MEMPHIS, Tennessee (AP) — Tennessee delivered unemployment payments to more than 314,000 people last week, as the number of new jobless claims continued to run much higher than normal during the response to the new coronavirus outbreak.
Stay-at-home orders from Gov. Bill Lee and city and county officials in mid-March led to business closures and hundreds of thousands of layoffs, as officials scrambled to stem the rise of COVID-19.
Businesses have begun to gradually reopen in recent weeks, and many workers have been able to return to their jobs. But the number of new weekly filings is still high, with some businesses remaining closed and employers cutting staff as they operate at a limited capacity due to social distancing rules.
More than 22,700 new unemployment claims were filed during the week ending Saturday, the Tennessee Department of Labor & Workforce Development said Thursday. That’s about 10 times the number of new claims filed the week before businesses starting closing, the unemployment report showed.
The 2,700 new claims filed the week ending March 14 is roughly the amount of new weekly claims received during a normal year, department spokesman Chris Cannon said.
More than $285 million in unemployment benefits was paid out last week in the form of federal funds distributed under the federal CARES Act, the emergency assistance package created to deal with financial effects from the virus response, the labor department said.
Tennessee usually depends on a trust fund to pay state unemployment benefits. But the state is using the federal Coronavirus Relief Fund money for payments through June 30 to prevent the fund from falling below $1 billion, Cannon said.
A tax increase starts for employers if the fund sinks below $1 billion. The fund’s April balance was about $1.1 billion, Cannon said.
The process of filing for and receiving unemployment payouts has frustrated jobless Tennessee residents who’ve complained about waiting more than a month to receive benefits. Problems include employers who were slow to respond to claims, confusion about who can receive funds, trouble with the state’s unemployment website, and an inability to get a claims agent on the phone in a timely manner.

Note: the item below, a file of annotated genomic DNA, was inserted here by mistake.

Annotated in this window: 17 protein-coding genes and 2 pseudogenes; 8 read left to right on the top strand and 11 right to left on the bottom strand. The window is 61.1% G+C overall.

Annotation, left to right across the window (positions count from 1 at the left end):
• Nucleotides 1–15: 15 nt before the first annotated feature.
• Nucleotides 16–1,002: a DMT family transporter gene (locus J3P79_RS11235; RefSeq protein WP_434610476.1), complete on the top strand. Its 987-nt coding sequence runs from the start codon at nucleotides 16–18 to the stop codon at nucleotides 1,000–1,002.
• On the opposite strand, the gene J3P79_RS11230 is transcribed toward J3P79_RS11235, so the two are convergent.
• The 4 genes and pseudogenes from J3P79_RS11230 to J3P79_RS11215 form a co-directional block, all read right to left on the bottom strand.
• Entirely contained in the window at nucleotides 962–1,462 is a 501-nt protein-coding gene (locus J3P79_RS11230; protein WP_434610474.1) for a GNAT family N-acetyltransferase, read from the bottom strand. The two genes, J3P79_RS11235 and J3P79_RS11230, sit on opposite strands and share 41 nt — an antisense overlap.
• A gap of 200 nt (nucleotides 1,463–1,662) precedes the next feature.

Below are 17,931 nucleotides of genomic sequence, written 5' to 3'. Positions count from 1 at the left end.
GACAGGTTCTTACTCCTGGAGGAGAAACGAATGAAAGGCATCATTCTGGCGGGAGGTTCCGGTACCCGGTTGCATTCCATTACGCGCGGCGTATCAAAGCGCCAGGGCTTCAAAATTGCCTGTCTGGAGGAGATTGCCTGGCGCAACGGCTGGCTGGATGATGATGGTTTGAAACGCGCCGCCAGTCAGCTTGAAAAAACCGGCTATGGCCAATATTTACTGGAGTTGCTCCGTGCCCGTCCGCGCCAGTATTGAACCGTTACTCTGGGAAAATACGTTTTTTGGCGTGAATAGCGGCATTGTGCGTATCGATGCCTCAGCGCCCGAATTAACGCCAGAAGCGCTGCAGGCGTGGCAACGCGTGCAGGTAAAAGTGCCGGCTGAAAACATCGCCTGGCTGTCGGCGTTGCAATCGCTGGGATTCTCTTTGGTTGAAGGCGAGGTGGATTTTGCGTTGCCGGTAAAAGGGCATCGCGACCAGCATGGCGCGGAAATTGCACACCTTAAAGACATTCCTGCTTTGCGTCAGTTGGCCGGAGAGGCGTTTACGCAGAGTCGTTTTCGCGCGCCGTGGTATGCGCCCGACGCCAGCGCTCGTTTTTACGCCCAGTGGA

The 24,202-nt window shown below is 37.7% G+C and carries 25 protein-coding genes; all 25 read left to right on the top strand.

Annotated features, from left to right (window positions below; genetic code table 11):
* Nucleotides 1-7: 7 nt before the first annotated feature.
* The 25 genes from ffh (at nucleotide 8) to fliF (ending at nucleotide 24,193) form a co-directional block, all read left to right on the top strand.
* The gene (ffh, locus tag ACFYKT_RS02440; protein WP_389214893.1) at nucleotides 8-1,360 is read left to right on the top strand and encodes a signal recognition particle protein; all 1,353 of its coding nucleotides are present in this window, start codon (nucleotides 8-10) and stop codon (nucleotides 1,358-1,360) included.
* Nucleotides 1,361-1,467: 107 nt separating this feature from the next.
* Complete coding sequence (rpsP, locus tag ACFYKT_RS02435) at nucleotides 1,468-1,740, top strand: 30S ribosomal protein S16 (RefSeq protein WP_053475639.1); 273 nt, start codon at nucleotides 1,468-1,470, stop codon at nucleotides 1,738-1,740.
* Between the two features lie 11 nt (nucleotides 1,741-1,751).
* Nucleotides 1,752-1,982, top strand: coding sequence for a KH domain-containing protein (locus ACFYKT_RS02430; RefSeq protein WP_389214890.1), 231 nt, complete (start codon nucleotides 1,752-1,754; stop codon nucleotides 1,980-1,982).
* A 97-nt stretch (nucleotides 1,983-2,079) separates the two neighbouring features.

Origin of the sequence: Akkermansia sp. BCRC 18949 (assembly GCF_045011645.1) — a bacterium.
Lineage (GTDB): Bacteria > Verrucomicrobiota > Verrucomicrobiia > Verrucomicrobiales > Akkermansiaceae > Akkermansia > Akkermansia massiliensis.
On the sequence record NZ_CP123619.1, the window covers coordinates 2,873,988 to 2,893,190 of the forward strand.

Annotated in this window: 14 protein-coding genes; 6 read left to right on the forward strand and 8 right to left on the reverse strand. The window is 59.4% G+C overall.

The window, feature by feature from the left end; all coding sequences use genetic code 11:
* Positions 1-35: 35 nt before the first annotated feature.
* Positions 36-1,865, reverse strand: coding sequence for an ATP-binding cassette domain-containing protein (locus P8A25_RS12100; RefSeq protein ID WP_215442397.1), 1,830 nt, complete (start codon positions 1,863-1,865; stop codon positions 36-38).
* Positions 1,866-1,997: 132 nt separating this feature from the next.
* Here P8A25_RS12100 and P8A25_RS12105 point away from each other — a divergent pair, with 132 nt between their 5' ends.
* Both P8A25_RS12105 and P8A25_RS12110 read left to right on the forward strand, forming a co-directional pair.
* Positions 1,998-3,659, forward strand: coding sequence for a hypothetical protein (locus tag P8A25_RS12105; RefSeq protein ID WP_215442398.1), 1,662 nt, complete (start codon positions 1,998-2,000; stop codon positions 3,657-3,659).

In Nashville, Oralia Lugo is still waiting for her first unemployment check.
Lugo has worked in the laundry at the Gaylord Opryland Resort and Convention Center for the past two years. Although she’s been out of work since early April, she hasn’t received either unemployment or food stamps.
Lugo applied for both and hasn’t been able to get answers as to why no check has arrived, she said.
“I’ve never asked for anything, and now that I ask, I get nothing,” she said in Spanish. “Oh well. There are other people who are worse off than me.”
Originally from Tamaulipas, Mexico, Lugo has had U.S. residency since 2006, but she is more comfortable speaking Spanish than English. Her son, Julio Fernandez, who works for the nonprofit Jobs With Justice, said his mother’s lack of fluency with both English and computers may be hindering her ability to successfully navigate the state unemployment system.
“Many Latinos have that situation … There are a lot of barriers that make it harder for people,” Fernandez said.
Lugo said another son who lives with her is helping her with expenses. She also received the $1,200 stimulus check.
“This has also helped us survived, but it’s finished now. It didn’t last forever,” she said.
Cannon, the labor department spokesman, has said the agency can receive nearly 100,000 calls into its call centers on a single day. The department transferred more than 200 employees to unemployment processing tasks and hired several dozen more people to work as claim agents and in call centers, Cannon said.
The department’s website vendor installed new equipment to expand the site’s processing capacity and the department staggered its weekly certification system in mid-April to spread out demand on the system, Cannon said.
Tennessee reached its highest monthly unemployment rate ever in April, at 14.7%. The state’s highest seasonally adjusted rate had been 12.9%, which occurred in December 1982 and January 1983, the department said.
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Andrian Sainz and Travis Loller report for the Associated Press. Loller reported from Nashville, Tennessee.
Photo “Unemployment Insurance Claims Office” by Bytemarks. CC BY 2.0.